Failure by the military and police to act on intelligence reports five years ago that Al-Shabaab was setting up base in the expansive Boni Forest is to blame for the tens of deaths arising from their frequent attacks.
Interviews with security agents revealed that the inaction allowed the Somalia-based terrorists to establish territory in the dense forest in Lamu County and it could take a scorched-earth policy to kick them out.
A discussion with a senior detective showed that they had knowledge of Al-Shabaab presence in Boni as early as 2012.
The source blamed “ineffective command” for their inaction.
Intelligence and police sources indicated that Al-Shabaab had set up permanent training bases mid-2012 and the National Intelligence Service (NIS) were sending periodic briefings to National Police Service (NPS) and Kenya Defence Forces (KDF).
NIS sources intimated that Al-Shabaab moved into the forest to avenge the deployment of Kenyan soldiers in Somalia to fight them.
“They surveyed many parts of the country bordering Somalia with short- and long-term plans,” said a source on condition of anonymity.
“The short-term plan included sporadic grenade attacks in major towns such as Mombasa, Garissa and Nairobi to keep security agencies busy.”
This was corroborated by Western intelligence sources, who identified the militants as members of Jaysh Ayman fighters, an Al-Shabaab elite group formed to engage Kenyan security forces within the country.
Jaysh Ayman, Saleh Nabhan and Abu Zubeyr elite groups fight KDF and African Union Mission in Somalia (Amisom).
Jaysh Ayman, largely comprising Kenyans and other foreign Jihadists, was deployed in Boni to target KDF and police officers along the Hindi-Kiunga road, which is key to Kenya’s military operations in Somalia.
The groups were mainly formed by Kenyans from coastal counties of Mombasa, Lamu, Kilifi and Kwale who joined Al-Shabaab to wage war on their motherland as most of them were well versed on the targeted region.
“When they started moving inside the forest, their local operatives bought food, GPS and night vision goggles from Mombasa,” said the sources.
A senior security officer who spoke on condition of anonymity suggested that the forest serves as a training ground for the militants, who sneak back into Somalia through the porous border during the dry season.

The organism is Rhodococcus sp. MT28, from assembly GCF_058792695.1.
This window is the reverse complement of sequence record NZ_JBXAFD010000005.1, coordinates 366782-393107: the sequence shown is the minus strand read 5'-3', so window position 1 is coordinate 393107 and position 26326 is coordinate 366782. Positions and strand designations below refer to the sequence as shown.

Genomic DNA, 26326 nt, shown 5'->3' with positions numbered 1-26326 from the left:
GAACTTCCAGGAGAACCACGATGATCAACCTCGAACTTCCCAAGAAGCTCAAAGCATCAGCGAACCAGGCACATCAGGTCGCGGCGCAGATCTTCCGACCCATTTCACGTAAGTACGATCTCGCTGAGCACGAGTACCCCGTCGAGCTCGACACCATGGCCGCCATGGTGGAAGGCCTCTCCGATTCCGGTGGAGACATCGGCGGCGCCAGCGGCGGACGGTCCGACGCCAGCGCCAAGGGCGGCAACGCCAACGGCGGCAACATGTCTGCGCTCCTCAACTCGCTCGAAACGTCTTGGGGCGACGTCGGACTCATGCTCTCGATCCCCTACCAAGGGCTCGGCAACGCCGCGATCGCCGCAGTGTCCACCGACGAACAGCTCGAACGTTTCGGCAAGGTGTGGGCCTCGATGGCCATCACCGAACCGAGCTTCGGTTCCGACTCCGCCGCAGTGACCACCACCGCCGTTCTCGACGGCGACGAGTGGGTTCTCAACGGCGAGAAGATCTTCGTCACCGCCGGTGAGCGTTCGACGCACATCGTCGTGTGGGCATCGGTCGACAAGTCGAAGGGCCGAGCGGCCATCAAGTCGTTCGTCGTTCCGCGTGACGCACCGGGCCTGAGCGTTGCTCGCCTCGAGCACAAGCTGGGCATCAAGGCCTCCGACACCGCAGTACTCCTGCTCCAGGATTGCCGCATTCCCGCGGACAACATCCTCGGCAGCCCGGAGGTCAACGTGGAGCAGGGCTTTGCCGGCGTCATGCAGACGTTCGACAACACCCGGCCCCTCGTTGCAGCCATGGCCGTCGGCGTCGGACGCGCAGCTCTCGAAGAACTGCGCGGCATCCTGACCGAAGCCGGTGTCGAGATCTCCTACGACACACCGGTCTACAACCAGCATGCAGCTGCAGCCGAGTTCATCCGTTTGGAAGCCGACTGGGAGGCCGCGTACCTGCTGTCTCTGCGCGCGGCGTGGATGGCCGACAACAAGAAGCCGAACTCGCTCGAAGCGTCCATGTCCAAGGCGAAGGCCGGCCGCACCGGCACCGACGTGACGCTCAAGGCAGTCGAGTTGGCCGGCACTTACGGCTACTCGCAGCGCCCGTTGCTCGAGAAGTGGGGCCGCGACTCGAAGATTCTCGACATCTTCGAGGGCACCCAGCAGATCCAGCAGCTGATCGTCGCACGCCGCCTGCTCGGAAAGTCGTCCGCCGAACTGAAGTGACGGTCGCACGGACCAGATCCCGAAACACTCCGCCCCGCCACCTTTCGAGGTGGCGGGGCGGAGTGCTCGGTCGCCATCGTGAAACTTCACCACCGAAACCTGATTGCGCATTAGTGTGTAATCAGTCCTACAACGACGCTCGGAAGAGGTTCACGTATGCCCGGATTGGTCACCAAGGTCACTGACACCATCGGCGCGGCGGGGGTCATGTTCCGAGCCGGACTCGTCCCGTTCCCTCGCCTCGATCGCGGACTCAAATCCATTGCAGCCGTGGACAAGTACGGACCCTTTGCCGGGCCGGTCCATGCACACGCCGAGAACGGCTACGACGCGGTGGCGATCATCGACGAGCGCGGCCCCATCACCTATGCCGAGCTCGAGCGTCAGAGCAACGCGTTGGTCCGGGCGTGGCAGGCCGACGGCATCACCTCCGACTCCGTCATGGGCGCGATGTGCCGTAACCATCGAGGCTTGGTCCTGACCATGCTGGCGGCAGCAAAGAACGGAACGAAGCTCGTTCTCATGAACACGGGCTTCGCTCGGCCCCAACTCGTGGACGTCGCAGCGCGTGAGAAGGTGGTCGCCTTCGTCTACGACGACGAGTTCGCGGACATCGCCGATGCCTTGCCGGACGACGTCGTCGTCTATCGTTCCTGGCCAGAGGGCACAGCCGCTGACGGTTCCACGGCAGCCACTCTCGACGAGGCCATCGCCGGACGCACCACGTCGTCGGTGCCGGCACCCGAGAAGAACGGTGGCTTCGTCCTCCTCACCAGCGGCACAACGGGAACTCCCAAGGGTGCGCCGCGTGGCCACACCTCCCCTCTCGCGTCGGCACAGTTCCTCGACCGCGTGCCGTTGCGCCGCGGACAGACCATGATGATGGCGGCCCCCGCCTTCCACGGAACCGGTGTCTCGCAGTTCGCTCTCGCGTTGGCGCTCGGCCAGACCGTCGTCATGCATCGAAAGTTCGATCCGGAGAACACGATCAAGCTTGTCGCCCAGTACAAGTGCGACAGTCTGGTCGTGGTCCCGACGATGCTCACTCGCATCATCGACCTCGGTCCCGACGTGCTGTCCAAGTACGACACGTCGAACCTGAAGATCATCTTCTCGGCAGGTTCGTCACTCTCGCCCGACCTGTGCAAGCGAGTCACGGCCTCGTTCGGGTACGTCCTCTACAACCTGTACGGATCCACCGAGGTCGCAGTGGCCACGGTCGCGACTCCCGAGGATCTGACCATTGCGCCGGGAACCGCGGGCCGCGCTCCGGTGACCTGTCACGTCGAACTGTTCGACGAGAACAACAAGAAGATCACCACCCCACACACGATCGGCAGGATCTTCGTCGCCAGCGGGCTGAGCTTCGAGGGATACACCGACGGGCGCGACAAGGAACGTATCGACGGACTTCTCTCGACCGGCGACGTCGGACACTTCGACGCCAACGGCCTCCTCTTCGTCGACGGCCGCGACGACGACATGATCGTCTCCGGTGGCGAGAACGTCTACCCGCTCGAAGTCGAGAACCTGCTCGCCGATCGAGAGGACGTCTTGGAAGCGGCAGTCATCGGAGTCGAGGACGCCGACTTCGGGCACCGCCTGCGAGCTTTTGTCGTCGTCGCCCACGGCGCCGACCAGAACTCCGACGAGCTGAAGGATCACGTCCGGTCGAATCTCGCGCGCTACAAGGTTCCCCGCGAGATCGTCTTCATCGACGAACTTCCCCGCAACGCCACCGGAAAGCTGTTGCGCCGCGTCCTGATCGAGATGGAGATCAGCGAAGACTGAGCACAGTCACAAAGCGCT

The recent attacks occurred nearly a year after the militants had retreated to Somalia following the prolonged drought.
More sources indicated that the group and its local operatives set up training bases between Boni, Gorji and Belasange, on the border.
“As early as 2012, they deployed foreign and Kenyan recruits in the forest to set up training bases to strategise these attacks.
We alerted local police to be aware and watch over these dense forests. No one cared,” added the officer, who declined to share the intelligence report with the Nation.
NIS monitored the Al-Shabaab operatives in Boni from 2012 to 2014.
The forest, which is also frequented by researchers and conservationists undertaking various studies on its rich ecosystem, is now a No-Go zone.
The Aweer or Boni community, who depend on the forest for firewood, meat, honey and herbal medicines, have borne the brunt of the lockout.
Sources in the intelligence circles said the attackers received supplies from Malindi and Mombasa through traders, some of whom were put on a watchlist and charged in court.
“One supplier collected assorted foodstuffs from well-wishers, claiming they were for people ravaged by drought in North-Eastern,” said another intelligence source.
“We eventually tracked the convoy until it branched at the junction of Minjila towards the Garsen-Lamu road. We followed it to its destination and alerted local police.”